Bonjour from Campagne Maison
Father Ralph de Bricassart: There's a story--a legend, about a bird that sings just once in its life. From the moment it leaves the nest, it searches for a thorn tree, and never rests until it has found one. And then it sings--more sweetly than any other creature on earth. And singing, it impales itself on the longest, sharpest thorn. But, as it dies, it rises above its own agony, to out-sing the lark and the nightingale. The thorn bird pays its life for just one song but the whole world stills to listen, and God in His heaven smiles.
Young Meggie Cleary: What does it mean, Father?
Father Ralph de Bricassart:
That the best is bought only at the cost of great pain.
The bird with the thorn in its breast follows an immutable law; it is driven by it knows not what, to impale itself, and die singing. At the very instant the thorn enters there is no awareness in it of the dying to come; it simply sings and sings until there is not the life left to utter another note. But we, when we put the thorns in our breasts, we know. We understand. And still we do it. Still, we do it!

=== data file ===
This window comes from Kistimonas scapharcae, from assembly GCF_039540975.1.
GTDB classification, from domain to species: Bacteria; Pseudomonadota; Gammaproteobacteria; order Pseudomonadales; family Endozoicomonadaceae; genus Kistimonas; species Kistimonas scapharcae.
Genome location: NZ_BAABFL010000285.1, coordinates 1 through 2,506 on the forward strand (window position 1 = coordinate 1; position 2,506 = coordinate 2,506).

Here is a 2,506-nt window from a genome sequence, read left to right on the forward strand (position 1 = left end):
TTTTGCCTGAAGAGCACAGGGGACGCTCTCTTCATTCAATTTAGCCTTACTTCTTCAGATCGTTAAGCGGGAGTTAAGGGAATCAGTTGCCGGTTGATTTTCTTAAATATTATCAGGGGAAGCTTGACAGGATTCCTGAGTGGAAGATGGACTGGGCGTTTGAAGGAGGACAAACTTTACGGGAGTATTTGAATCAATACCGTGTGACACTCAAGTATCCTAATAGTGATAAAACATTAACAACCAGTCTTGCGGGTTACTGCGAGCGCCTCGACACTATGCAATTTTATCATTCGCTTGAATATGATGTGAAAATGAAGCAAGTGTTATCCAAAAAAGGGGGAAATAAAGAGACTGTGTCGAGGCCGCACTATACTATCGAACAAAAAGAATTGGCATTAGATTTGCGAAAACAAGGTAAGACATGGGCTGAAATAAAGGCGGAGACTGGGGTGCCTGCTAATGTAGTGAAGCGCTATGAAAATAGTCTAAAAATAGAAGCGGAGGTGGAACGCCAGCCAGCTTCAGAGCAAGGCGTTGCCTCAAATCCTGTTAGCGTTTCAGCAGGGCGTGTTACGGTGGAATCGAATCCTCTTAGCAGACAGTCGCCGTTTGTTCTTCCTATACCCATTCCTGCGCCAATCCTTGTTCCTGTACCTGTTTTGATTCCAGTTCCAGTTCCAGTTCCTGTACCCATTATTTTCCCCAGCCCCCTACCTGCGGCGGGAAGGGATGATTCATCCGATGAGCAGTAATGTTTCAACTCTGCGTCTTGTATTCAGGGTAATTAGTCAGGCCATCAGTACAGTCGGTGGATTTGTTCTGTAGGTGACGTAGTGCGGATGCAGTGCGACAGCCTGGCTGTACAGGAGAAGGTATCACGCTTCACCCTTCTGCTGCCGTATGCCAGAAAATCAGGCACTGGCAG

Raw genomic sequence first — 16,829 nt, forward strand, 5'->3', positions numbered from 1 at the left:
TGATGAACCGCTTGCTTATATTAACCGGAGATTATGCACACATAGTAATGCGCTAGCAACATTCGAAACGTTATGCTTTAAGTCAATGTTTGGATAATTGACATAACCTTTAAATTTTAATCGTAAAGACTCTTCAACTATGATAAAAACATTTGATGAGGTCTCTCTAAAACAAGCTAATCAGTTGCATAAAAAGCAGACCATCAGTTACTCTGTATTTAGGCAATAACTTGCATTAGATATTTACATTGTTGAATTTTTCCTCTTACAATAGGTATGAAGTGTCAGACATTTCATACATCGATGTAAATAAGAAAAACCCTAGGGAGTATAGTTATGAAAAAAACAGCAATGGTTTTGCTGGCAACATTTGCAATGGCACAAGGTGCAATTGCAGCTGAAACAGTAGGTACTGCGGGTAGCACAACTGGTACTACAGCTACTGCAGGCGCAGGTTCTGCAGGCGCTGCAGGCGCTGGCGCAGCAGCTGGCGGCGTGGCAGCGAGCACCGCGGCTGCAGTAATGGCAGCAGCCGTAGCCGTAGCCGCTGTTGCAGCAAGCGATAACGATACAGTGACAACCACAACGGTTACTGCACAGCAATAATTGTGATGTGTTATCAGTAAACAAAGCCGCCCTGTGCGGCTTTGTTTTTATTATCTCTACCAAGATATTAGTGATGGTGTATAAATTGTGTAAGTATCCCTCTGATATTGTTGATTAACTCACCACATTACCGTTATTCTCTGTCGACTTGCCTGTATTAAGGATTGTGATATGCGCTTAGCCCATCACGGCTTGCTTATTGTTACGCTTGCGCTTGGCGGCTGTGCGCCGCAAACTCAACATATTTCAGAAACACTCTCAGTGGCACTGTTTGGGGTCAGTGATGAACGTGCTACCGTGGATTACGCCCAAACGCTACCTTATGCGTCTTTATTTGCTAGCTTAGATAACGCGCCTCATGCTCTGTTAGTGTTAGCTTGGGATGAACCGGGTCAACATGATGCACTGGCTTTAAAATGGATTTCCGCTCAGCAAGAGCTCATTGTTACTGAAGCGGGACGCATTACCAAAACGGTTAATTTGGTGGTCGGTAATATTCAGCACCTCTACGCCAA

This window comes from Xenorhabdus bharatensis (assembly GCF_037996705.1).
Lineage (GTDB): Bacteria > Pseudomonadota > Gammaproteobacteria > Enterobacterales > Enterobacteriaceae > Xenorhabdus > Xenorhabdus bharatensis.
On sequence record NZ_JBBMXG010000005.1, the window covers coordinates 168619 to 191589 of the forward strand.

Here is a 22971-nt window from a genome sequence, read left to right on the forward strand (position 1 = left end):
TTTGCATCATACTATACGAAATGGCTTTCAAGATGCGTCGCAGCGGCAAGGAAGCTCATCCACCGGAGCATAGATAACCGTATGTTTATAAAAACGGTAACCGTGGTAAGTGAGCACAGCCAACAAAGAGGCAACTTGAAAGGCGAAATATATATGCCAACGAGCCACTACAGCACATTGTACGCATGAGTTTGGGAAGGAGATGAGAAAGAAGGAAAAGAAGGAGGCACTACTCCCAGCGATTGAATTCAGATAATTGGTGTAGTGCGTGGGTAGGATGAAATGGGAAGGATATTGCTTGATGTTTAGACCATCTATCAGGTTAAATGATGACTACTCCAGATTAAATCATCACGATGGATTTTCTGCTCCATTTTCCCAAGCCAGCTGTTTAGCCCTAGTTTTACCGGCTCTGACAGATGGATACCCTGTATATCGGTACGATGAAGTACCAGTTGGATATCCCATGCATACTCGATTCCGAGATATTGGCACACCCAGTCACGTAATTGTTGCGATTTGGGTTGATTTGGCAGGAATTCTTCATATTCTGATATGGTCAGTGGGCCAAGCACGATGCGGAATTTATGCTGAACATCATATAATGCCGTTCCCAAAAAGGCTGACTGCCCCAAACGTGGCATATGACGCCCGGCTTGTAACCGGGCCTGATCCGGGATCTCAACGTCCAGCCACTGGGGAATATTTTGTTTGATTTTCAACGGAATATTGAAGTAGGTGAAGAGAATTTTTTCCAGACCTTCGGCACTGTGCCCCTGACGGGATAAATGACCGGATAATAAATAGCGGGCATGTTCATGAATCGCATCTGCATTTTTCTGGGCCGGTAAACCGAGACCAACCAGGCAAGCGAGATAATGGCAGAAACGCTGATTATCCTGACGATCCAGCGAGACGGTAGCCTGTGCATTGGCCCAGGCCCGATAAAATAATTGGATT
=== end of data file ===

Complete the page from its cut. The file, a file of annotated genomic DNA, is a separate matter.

The Thorn Birds, 1977
The Thorn Birds, starring Richard Chamberlin and Rachel Ward, debuted the tv screen in 1983 and was the 2nd most watched mini series (after Roots) of all time.
Second only to Gone With the Wind, this is MY favorite of all time love stories. As luck would have it, I found the book a couple of weeks ago at my favorite junk store. Reading it stirred up memories of Richard Chamberlin in his priestly black soutane. OMG, was he ever so handsome!! And, who alive can outshine the beauty of Rachel Ward? That was a couple made for the screen.
As with many books vs movie versions, the two end differently. I actually prefer the movie's ending over the book. If you haven't ever read the book or seen the series, this is a good read. I know it made a lasting impression on me! The book is still available on Amazon.com
Thanks for stopping by the farmhouse for a visit today. We love having company!